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Letter: Back up claims against Caithness II

PSEG Long Island has found that the proposed

PSEG Long Island has found that the proposed Caithness II power plant in Yaphank "will not be needed." This is the Caithness I plant in Yaphank on Jan. 20, 2010. Credit: Newsday / John Paraskevas

PSEG Long Island's recent claim that the Caithness II project would raise electric rates by up to 6 percent is unsubstantiated nonsense ["Two power plays, two big disputes," News, Sept. 7].

If it's legitimate, where's the analysis to back it up? PSEG ignores the substantial savings Caithness II would produce by retiring old, inefficient plants that lose money and pollute the environment. It also ignores the considerable savings that would come from no longer relying on expensive off-island power.

Caithness II would save Long Island ratepayers millions of dollars by greatly reducing fuel costs, while producing much-needed jobs and economic support for communities. A comprehensive and transparent review of local energy resources would show this, but PSEG has refused to make its analyses public. Instead, the company plays fast and loose with the facts to cover up its failure to provide Long Islanders with affordable, reliable energy. The public has a right to know how PSEG is cooking up its half-baked assertions.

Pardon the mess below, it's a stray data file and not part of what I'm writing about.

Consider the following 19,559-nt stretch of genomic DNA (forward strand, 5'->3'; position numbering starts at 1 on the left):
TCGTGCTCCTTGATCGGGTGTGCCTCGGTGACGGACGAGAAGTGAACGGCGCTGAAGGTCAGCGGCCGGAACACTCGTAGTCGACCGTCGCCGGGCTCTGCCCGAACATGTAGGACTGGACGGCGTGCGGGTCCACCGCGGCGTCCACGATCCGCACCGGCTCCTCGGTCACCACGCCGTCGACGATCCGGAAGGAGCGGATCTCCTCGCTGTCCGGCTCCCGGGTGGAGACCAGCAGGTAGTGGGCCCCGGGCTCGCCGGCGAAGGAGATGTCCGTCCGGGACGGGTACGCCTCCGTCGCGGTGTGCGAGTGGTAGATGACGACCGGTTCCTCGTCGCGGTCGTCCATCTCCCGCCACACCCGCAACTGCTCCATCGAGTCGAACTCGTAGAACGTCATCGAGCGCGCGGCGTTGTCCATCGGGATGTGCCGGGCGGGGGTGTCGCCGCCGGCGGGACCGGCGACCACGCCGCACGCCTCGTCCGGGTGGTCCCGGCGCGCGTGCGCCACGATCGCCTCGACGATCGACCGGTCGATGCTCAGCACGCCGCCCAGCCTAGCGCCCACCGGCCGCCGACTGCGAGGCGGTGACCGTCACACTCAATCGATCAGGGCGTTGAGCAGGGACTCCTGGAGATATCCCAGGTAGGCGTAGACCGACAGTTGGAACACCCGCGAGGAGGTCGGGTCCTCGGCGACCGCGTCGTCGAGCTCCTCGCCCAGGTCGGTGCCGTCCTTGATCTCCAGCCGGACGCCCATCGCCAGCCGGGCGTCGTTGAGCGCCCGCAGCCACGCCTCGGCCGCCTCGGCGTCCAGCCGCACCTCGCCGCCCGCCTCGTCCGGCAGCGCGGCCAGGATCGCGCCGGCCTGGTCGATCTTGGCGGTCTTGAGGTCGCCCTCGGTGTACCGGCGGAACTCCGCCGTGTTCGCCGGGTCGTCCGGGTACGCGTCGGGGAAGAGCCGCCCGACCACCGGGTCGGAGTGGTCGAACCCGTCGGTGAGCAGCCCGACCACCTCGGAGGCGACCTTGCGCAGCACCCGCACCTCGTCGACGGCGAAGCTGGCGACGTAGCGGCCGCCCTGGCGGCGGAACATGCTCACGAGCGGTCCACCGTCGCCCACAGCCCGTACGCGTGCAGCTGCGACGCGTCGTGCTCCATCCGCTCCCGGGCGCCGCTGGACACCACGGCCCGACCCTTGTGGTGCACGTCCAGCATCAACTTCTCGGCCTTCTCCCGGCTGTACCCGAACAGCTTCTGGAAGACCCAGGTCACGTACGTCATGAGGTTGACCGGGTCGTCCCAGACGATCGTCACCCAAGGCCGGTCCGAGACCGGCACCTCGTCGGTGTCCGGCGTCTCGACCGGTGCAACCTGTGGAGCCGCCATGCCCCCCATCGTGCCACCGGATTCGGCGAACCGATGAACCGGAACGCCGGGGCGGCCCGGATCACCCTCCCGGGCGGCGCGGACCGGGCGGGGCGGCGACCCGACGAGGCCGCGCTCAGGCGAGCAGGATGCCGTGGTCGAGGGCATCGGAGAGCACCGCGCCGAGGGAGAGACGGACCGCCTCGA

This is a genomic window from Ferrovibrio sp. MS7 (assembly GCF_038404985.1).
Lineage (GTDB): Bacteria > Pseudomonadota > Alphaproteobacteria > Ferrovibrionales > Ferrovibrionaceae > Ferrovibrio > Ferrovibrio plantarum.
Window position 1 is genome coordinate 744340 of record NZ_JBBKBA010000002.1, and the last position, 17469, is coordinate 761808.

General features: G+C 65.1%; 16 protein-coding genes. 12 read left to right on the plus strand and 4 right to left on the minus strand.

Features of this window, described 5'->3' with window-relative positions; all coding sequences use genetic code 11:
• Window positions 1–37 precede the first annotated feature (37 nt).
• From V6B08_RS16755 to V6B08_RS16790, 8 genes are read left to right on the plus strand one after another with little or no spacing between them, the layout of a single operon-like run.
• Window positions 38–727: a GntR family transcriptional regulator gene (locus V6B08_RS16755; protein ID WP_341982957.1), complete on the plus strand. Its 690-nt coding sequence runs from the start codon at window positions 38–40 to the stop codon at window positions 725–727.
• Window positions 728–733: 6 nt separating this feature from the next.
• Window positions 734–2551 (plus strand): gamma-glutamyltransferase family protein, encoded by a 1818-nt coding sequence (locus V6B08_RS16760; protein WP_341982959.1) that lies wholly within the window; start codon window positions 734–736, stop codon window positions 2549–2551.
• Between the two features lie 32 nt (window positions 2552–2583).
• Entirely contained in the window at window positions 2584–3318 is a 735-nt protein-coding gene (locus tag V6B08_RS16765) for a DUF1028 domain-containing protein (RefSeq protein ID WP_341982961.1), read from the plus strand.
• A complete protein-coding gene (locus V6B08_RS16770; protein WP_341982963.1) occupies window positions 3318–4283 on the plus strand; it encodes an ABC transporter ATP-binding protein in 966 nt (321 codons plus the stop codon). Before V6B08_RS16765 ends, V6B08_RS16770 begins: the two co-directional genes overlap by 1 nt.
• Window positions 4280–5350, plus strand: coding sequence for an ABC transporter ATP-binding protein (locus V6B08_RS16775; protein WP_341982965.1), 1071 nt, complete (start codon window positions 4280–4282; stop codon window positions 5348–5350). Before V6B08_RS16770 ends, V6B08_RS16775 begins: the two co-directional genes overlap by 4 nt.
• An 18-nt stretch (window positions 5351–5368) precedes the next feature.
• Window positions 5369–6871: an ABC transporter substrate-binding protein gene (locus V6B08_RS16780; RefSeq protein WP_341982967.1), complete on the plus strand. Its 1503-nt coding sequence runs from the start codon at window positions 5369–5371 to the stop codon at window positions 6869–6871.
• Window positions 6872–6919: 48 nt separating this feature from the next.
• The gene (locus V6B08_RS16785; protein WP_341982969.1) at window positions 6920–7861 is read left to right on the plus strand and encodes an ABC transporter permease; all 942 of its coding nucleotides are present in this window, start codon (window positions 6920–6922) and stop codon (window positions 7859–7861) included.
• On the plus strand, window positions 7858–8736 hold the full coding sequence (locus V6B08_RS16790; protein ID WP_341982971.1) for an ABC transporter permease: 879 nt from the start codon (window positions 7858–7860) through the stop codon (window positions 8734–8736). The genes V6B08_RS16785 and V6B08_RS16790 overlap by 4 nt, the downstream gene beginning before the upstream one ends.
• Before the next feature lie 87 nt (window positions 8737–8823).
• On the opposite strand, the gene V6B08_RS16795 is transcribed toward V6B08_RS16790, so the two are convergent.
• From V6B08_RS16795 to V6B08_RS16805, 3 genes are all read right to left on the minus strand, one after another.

Dan Tomaszewski, Middle Island

Editor's note: The writer is a founding member of the Coalition for a Brighter Long Island and president of the Longwood school board, which would receive $13 million annually if the plant is built.


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